Dismal outlook for economy predicted

BRIDGETOWN, Barbados: Central Bank Governor Dr. Marion Williams says the global recession continues to restrict the nation’s economic growth and will do so for the rest of the year.

“Declining tourist arrivals, in particular, triggered reduced activity in both the traded as well as the non-traded sectors and led to a 4.4 per cent decline in real GDP and a concurrent rise in unemployment,” she said last week while presenting her final review as the bank’s governor.

Dr. Williams, who will take up a diplomatic post in January, said while figures suggesting economic recovery among Barbados’ main trading partners will be modest, growth is likely to continue on a negative path for the rest of 2009.

“The baseline scenario contemplated by the Bank is a decline of roughly four per cent by year-end, with a possible recovery late in 2010,” Williams said.

In her review of the performance of the nation’s various sectors, Williams said the tourism sector continued to bear the brunt of a still fragile global economy. The indirect effects of the slump in tourism activity were most reflected in the non-traded sectors, particularly wholesale and retail and transportation, storage and communications, where output fell by 2.6 per cent and 2.7 per cent, respectively.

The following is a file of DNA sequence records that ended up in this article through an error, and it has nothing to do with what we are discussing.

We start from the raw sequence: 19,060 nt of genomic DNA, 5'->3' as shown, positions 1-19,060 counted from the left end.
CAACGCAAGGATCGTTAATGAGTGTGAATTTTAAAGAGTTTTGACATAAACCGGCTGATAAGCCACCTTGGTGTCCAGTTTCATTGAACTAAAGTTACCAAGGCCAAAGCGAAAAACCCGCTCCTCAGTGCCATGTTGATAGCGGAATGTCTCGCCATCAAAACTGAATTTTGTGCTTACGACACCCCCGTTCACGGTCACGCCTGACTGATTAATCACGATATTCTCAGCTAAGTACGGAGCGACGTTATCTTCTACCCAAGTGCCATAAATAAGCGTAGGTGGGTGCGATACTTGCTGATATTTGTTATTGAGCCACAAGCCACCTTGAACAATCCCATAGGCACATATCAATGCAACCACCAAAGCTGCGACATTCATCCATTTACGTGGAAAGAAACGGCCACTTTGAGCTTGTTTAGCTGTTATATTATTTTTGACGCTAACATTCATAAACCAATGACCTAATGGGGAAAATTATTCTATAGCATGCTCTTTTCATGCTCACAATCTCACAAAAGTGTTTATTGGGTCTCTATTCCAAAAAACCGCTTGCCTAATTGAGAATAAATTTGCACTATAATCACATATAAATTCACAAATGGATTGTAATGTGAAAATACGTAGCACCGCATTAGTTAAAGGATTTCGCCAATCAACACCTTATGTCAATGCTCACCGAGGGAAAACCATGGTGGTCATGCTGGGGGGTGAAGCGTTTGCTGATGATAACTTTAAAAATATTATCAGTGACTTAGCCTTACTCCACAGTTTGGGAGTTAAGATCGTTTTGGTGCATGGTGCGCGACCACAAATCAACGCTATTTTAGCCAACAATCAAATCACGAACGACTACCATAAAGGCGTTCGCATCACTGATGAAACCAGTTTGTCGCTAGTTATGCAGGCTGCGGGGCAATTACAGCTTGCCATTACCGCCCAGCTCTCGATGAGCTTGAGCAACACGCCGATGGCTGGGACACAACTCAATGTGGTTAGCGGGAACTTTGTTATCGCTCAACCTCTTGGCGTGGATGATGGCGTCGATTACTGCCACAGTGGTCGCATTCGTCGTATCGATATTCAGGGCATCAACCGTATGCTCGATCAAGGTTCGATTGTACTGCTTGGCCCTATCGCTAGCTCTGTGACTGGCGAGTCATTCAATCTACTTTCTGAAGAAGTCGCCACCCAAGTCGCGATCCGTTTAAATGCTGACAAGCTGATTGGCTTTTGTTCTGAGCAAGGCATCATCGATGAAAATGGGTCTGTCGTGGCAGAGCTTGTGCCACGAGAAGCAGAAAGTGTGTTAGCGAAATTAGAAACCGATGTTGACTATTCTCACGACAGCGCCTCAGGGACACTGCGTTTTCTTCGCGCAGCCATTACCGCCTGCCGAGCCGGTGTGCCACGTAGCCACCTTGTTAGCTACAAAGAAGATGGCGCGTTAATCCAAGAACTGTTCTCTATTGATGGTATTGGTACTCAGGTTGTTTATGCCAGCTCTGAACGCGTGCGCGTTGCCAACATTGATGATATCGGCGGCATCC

The agriculture sector experienced positive growth, with the sugar industry expanding by 1.2 per cent and the non-sugar agriculture by 1.7 per cent. However, the manufacturing sector plummeted by 11.8 per cent.

The slowdown in overall economic activity had a negative impact on employment levels. The unemployment rate at the end of June was 9.9 per cent, compared to 8.6 per cent at the same time last year.

“The greatest concentrations of job losses were experienced in the construction and quarrying, transportation and communication and general services sectors,” Williams said.

Williams said the average rate of unemployment should continue to rise due to the construction sector struggling and negative growth predictions for sectors that provide ancillary services to the tourism sector.

However, Williams is urging the government and private sector to keep up efforts to maintain jobs.

“I think that as long as you can keep people employed, you will keep businesses open and if you keep businesses open you will register some kind of growth or at least you will mitigate the decline in economic activity,” Williams said. “When unemployment starts to get to uncomfortably high levels, then it affects output, it affects the performance of every sector…”

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